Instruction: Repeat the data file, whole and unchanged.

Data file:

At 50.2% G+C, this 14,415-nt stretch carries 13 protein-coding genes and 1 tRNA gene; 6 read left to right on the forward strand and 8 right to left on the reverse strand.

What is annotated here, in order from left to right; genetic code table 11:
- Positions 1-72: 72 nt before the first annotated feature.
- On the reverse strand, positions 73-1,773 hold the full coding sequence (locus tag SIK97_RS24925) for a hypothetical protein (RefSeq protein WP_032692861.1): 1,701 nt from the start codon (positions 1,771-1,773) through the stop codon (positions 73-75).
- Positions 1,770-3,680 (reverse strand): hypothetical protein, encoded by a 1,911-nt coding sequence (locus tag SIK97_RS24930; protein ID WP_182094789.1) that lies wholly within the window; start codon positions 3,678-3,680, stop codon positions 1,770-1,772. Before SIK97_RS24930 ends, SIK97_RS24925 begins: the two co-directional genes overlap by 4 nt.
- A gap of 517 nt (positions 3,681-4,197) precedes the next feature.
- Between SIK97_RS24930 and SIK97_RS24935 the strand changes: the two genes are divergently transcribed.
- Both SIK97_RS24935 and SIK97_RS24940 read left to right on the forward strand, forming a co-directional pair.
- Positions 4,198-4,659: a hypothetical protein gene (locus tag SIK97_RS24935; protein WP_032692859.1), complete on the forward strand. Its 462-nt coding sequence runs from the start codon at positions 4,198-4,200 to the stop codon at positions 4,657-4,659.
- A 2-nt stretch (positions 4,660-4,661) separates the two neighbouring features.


At 50.2% G+C, this 14,415-nt stretch carries 13 protein-coding genes and 1 tRNA gene; 6 read left to right on the forward strand and 8 right to left on the reverse strand.

What is annotated here, in order from left to right; genetic code table 11:
- Positions 1-72: 72 nt before the first annotated feature.
- On the reverse strand, positions 73-1,773 hold the full coding sequence (locus tag SIK97_RS24925) for a hypothetical protein (RefSeq protein WP_032692861.1): 1,701 nt from the start codon (positions 1,771-1,773) through the stop codon (positions 73-75).
- Positions 1,770-3,680 (reverse strand): hypothetical protein, encoded by a 1,911-nt coding sequence (locus tag SIK97_RS24930; protein ID WP_182094789.1) that lies wholly within the window; start codon positions 3,678-3,680, stop codon positions 1,770-1,772. Before SIK97_RS24930 ends, SIK97_RS24925 begins: the two co-directional genes overlap by 4 nt.
- A gap of 517 nt (positions 3,681-4,197) precedes the next feature.
- Between SIK97_RS24930 and SIK97_RS24935 the strand changes: the two genes are divergently transcribed.
- Both SIK97_RS24935 and SIK97_RS24940 read left to right on the forward strand, forming a co-directional pair.
- Positions 4,198-4,659: a hypothetical protein gene (locus tag SIK97_RS24935; protein WP_032692859.1), complete on the forward strand. Its 462-nt coding sequence runs from the start codon at positions 4,198-4,200 to the stop codon at positions 4,657-4,659.
- A 2-nt stretch (positions 4,660-4,661) separates the two neighbouring features.